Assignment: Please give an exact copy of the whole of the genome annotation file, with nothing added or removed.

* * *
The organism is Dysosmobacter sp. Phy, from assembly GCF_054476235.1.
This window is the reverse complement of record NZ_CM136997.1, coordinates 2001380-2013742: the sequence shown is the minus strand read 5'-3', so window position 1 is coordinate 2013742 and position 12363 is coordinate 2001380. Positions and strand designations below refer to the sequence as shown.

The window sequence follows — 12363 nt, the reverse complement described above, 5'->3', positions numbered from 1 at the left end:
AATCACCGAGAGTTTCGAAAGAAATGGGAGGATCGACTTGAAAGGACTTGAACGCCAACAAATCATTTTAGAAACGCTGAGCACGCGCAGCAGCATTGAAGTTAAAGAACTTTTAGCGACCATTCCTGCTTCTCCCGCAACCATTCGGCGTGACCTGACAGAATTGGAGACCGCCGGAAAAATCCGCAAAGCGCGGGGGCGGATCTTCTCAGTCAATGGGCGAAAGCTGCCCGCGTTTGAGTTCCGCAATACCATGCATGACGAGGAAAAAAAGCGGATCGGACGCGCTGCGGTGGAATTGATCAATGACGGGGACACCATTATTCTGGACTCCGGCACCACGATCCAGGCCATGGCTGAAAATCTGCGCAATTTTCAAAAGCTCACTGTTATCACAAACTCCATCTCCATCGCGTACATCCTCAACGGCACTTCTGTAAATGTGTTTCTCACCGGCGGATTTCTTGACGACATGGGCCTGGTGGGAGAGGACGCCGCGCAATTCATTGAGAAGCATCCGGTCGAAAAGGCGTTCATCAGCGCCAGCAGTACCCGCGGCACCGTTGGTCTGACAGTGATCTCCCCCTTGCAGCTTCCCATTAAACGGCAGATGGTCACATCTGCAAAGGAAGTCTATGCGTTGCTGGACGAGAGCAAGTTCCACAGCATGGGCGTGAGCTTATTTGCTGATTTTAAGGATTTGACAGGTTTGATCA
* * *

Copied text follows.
The organism is Dysosmobacter sp. Phy, from assembly GCF_054476235.1.
This window is the reverse complement of record NZ_CM136997.1, coordinates 2001380-2013742: the sequence shown is the minus strand read 5'-3', so window position 1 is coordinate 2013742 and position 12363 is coordinate 2001380. Positions and strand designations below refer to the sequence as shown.

The window sequence follows — 12363 nt, the reverse complement described above, 5'->3', positions numbered from 1 at the left end:
AATCACCGAGAGTTTCGAAAGAAATGGGAGGATCGACTTGAAAGGACTTGAACGCCAACAAATCATTTTAGAAACGCTGAGCACGCGCAGCAGCATTGAAGTTAAAGAACTTTTAGCGACCATTCCTGCTTCTCCCGCAACCATTCGGCGTGACCTGACAGAATTGGAGACCGCCGGAAAAATCCGCAAAGCGCGGGGGCGGATCTTCTCAGTCAATGGGCGAAAGCTGCCCGCGTTTGAGTTCCGCAATACCATGCATGACGAGGAAAAAAAGCGGATCGGACGCGCTGCGGTGGAATTGATCAATGACGGGGACACCATTATTCTGGACTCCGGCACCACGATCCAGGCCATGGCTGAAAATCTGCGCAATTTTCAAAAGCTCACTGTTATCACAAACTCCATCTCCATCGCGTACATCCTCAACGGCACTTCTGTAAATGTGTTTCTCACCGGCGGATTTCTTGACGACATGGGCCTGGTGGGAGAGGACGCCGCGCAATTCATTGAGAAGCATCCGGTCGAAAAGGCGTTCATCAGCGCCAGCAGTACCCGCGGCACCGTTGGTCTGACAGTGATCTCCCCCTTGCAGCTTCCCATTAAACGGCAGATGGTCACATCTGCAAAGGAAGTCTATGCGTTGCTGGACGAGAGCAAGTTCCACAGCATGGGCGTGAGCTTATTTGCTGATTTTAAGGATTTGACAGGTTTGATCA